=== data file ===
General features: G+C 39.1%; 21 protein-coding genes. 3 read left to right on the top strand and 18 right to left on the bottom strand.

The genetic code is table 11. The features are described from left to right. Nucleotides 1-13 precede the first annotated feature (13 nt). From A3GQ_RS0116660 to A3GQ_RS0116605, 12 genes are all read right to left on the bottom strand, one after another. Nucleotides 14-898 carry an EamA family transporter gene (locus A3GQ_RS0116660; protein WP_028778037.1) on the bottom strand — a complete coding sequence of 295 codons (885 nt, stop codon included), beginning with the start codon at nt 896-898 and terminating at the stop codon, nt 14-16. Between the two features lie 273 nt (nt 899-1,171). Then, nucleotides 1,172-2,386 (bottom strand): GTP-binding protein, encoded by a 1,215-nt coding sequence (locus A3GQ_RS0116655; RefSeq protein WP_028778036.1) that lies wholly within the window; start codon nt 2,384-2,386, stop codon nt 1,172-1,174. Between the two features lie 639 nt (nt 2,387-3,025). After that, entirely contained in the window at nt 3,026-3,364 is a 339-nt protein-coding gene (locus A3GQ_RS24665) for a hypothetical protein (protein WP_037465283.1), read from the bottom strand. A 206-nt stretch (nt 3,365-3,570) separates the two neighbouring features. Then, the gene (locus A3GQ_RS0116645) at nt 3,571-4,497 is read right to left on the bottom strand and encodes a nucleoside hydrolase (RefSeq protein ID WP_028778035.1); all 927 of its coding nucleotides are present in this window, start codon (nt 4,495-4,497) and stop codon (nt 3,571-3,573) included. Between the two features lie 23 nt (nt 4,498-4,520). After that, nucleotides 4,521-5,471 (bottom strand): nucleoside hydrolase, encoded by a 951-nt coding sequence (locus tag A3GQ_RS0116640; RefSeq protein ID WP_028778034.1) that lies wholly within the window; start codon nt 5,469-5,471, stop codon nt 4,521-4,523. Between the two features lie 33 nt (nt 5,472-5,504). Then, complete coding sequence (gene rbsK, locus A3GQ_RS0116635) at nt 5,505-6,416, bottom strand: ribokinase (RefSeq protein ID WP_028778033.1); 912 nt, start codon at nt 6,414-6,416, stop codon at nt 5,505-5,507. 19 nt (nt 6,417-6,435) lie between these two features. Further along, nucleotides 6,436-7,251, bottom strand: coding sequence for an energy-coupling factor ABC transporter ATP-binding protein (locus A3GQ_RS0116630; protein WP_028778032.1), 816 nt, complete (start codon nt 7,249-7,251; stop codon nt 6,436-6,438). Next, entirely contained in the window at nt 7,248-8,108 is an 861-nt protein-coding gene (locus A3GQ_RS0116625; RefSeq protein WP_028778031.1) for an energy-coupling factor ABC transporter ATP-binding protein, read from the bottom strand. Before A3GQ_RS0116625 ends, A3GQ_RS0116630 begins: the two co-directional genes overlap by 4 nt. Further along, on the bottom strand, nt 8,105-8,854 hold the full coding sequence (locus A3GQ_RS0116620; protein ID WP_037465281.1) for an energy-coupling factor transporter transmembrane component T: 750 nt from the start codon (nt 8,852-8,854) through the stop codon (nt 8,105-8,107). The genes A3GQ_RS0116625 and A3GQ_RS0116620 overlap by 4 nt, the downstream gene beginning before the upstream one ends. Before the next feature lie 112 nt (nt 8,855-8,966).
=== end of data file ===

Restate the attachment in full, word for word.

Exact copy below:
General features: G+C 39.1%; 21 protein-coding genes. 3 read left to right on the top strand and 18 right to left on the bottom strand.

The genetic code is table 11. The features are described from left to right. Nucleotides 1-13 precede the first annotated feature (13 nt). From A3GQ_RS0116660 to A3GQ_RS0116605, 12 genes are all read right to left on the bottom strand, one after another. Nucleotides 14-898 carry an EamA family transporter gene (locus A3GQ_RS0116660; protein WP_028778037.1) on the bottom strand — a complete coding sequence of 295 codons (885 nt, stop codon included), beginning with the start codon at nt 896-898 and terminating at the stop codon, nt 14-16. Between the two features lie 273 nt (nt 899-1,171). Then, nucleotides 1,172-2,386 (bottom strand): GTP-binding protein, encoded by a 1,215-nt coding sequence (locus A3GQ_RS0116655; RefSeq protein WP_028778036.1) that lies wholly within the window; start codon nt 2,384-2,386, stop codon nt 1,172-1,174. Between the two features lie 639 nt (nt 2,387-3,025). After that, entirely contained in the window at nt 3,026-3,364 is a 339-nt protein-coding gene (locus A3GQ_RS24665) for a hypothetical protein (protein WP_037465283.1), read from the bottom strand. A 206-nt stretch (nt 3,365-3,570) separates the two neighbouring features. Then, the gene (locus A3GQ_RS0116645) at nt 3,571-4,497 is read right to left on the bottom strand and encodes a nucleoside hydrolase (RefSeq protein ID WP_028778035.1); all 927 of its coding nucleotides are present in this window, start codon (nt 4,495-4,497) and stop codon (nt 3,571-3,573) included. Between the two features lie 23 nt (nt 4,498-4,520). After that, nucleotides 4,521-5,471 (bottom strand): nucleoside hydrolase, encoded by a 951-nt coding sequence (locus tag A3GQ_RS0116640; RefSeq protein ID WP_028778034.1) that lies wholly within the window; start codon nt 5,469-5,471, stop codon nt 4,521-4,523. Between the two features lie 33 nt (nt 5,472-5,504). Then, complete coding sequence (gene rbsK, locus A3GQ_RS0116635) at nt 5,505-6,416, bottom strand: ribokinase (RefSeq protein ID WP_028778033.1); 912 nt, start codon at nt 6,414-6,416, stop codon at nt 5,505-5,507. 19 nt (nt 6,417-6,435) lie between these two features. Further along, nucleotides 6,436-7,251, bottom strand: coding sequence for an energy-coupling factor ABC transporter ATP-binding protein (locus A3GQ_RS0116630; protein WP_028778032.1), 816 nt, complete (start codon nt 7,249-7,251; stop codon nt 6,436-6,438). Next, entirely contained in the window at nt 7,248-8,108 is an 861-nt protein-coding gene (locus A3GQ_RS0116625; RefSeq protein WP_028778031.1) for an energy-coupling factor ABC transporter ATP-binding protein, read from the bottom strand. Before A3GQ_RS0116625 ends, A3GQ_RS0116630 begins: the two co-directional genes overlap by 4 nt. Further along, on the bottom strand, nt 8,105-8,854 hold the full coding sequence (locus A3GQ_RS0116620; protein ID WP_037465281.1) for an energy-coupling factor transporter transmembrane component T: 750 nt from the start codon (nt 8,852-8,854) through the stop codon (nt 8,105-8,107). The genes A3GQ_RS0116625 and A3GQ_RS0116620 overlap by 4 nt, the downstream gene beginning before the upstream one ends. Before the next feature lie 112 nt (nt 8,855-8,966).